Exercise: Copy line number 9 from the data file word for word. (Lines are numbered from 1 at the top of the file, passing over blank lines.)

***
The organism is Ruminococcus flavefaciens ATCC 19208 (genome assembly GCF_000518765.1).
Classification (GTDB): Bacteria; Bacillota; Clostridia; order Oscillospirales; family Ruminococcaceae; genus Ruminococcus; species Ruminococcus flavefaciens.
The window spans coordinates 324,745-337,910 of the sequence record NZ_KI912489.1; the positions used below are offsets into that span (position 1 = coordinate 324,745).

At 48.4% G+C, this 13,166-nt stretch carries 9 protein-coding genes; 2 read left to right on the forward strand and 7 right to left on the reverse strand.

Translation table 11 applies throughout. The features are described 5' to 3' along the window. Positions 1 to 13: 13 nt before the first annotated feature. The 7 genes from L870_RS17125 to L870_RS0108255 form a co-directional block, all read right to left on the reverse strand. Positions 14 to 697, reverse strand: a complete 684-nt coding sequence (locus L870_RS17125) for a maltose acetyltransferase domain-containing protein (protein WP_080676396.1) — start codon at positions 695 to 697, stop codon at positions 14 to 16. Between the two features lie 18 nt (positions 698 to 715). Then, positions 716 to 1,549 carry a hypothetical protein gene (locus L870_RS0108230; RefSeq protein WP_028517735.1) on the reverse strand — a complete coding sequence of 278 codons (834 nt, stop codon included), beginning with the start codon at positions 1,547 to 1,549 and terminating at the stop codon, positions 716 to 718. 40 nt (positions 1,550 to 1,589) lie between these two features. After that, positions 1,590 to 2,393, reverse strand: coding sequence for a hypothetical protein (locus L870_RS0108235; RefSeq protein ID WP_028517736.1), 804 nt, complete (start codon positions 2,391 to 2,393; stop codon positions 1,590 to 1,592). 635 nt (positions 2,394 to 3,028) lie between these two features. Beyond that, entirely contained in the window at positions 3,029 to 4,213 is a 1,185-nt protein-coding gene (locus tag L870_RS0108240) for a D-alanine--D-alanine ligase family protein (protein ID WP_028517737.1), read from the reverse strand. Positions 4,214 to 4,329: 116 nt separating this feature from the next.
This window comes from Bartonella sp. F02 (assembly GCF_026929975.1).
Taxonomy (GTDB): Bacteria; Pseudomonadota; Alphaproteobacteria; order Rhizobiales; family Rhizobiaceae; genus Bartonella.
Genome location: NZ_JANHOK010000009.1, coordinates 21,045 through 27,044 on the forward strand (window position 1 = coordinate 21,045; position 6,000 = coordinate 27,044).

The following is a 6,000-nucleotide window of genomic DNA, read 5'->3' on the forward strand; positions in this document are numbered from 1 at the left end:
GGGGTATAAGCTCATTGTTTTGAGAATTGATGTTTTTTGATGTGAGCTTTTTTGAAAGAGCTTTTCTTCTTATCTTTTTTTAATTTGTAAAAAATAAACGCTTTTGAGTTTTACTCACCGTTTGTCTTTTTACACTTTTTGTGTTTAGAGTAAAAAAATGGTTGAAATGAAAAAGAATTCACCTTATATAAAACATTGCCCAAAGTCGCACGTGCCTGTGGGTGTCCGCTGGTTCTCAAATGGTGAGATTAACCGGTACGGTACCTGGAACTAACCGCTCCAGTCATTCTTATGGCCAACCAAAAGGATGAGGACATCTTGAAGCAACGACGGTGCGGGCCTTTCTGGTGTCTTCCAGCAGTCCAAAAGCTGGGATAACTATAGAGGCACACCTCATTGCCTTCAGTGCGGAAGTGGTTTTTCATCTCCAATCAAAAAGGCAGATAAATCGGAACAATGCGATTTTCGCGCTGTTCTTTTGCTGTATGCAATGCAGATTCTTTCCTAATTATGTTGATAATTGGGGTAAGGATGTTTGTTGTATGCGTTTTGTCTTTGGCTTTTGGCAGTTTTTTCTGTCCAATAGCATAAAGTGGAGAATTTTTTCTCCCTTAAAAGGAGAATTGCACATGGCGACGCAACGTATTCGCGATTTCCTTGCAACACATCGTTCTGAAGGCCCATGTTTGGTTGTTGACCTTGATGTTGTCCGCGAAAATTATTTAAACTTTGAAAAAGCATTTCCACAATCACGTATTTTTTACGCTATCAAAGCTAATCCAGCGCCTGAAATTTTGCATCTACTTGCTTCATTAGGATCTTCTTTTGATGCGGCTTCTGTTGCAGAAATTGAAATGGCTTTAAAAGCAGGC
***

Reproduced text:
The following is a 6,000-nucleotide window of genomic DNA, read 5'->3' on the forward strand; positions in this document are numbered from 1 at the left end: